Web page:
By Sue Painter
Forty-three years ago, in December 1975, the fifth graders in Robert MacDonald’s class composed a letter to President Gerald Ford regarding their views on animal protection. And...they received a reply!
In part the president wrote: “Your concern for animals is a first step towards making the world better-- not just for animals, but for people, too. Keep up the good work!” Perhaps this was a precursor of the MCDS Mission which includes “...to challenge [our students] to envision and work toward a better world.”
The mid-seventies were a somewhat unsettled time in the Bay Area as changing lifestyles, political viewpoints and differing approaches to education bumped against each other. At MCDS, the youngest students were in classrooms named various colors, many of which were mixed grade-levels. Fifteen students were in the ninth grade which had been created because high schools in San Francisco didn’t begin until tenth grade. There was a terrible drought in Marin which caused the school’s talented gardener to move to France.
The 1975-76 school year became part of MCDS lore as “the year of The Rock.” Just before winter break, a parent who was a civil engineer brought his geology class over from Berkeley to see the large rock overhanging the old music room and Step-Up courtyard. They noticed a crack, and the State Geologist deemed it unsafe — it could fall in an earthquake — and required that The Rock be removed immediately. For the first two weeks in January the entire school moved to Dominican College, then returned to dynamiting and dust which continued well into the spring.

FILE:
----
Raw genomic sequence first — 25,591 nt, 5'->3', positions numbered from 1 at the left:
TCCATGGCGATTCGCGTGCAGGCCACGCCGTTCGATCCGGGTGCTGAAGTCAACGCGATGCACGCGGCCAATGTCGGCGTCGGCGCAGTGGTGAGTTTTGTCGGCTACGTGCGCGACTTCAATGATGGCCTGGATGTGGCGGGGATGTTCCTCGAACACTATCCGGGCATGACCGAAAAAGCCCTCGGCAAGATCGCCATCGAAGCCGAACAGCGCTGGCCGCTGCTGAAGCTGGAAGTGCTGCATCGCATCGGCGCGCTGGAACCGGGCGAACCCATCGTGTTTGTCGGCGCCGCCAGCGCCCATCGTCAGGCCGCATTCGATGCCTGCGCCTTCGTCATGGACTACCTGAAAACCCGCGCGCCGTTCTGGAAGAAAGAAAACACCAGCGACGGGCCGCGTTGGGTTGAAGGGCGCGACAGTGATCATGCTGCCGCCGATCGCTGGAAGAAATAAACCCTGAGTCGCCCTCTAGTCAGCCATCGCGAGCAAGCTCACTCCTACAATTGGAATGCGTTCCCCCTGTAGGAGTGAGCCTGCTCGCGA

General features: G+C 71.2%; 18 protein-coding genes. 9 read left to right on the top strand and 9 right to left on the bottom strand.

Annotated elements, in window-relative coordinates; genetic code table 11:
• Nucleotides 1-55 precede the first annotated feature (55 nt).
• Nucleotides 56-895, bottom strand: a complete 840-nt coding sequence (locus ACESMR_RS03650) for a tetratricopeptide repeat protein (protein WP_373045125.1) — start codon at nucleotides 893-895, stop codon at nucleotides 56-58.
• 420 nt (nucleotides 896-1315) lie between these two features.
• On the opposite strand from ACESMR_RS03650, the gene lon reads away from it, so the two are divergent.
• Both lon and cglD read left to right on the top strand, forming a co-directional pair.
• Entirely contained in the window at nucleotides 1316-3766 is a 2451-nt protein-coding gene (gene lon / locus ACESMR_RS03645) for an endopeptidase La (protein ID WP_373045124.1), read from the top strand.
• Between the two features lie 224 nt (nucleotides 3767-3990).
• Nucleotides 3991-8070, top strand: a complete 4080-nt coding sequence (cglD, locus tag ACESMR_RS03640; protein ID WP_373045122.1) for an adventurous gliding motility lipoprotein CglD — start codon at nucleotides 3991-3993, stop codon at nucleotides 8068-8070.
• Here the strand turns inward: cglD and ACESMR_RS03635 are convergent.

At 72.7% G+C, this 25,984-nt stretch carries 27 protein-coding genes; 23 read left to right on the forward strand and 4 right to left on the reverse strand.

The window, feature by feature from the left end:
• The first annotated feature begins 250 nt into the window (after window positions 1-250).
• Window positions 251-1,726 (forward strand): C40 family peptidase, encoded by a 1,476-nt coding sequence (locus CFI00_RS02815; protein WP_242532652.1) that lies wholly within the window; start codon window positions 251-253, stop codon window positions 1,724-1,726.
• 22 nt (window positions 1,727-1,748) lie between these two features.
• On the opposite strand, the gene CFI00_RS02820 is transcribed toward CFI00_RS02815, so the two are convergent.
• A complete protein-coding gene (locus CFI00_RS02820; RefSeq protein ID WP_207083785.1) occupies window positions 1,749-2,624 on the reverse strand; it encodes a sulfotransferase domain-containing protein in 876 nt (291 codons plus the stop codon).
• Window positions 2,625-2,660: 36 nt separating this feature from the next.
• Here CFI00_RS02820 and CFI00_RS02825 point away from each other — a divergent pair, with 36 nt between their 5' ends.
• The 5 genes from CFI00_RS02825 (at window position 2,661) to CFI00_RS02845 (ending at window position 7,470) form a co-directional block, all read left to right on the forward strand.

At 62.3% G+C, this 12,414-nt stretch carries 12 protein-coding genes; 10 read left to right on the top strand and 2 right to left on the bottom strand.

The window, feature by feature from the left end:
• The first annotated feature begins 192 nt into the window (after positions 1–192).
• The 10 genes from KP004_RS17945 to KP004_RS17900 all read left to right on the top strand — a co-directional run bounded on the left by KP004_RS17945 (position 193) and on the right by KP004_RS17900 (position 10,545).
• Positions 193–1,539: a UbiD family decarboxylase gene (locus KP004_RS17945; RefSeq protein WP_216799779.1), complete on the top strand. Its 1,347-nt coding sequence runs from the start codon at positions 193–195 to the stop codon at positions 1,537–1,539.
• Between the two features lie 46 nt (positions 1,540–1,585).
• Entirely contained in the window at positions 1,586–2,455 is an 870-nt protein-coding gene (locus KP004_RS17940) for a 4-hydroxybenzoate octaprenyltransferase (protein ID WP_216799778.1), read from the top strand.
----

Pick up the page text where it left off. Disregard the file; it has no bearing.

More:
Through it all, MCDS students and teachers were fully engaged in a shared learning adventure. Kids were encouraged to express their opinions in an appropriate way. Bob’s students decided to write the President about a cause they cared deeply about. A few months ago we received a packet of materials for our archives from Bob, who has fond and enthusiastic memories of his four years at MCDS. We’re grateful to have these materials and his memories of a unique school community and a strong partnership with families.
Sue Painter is Director of School History & Advancement Projects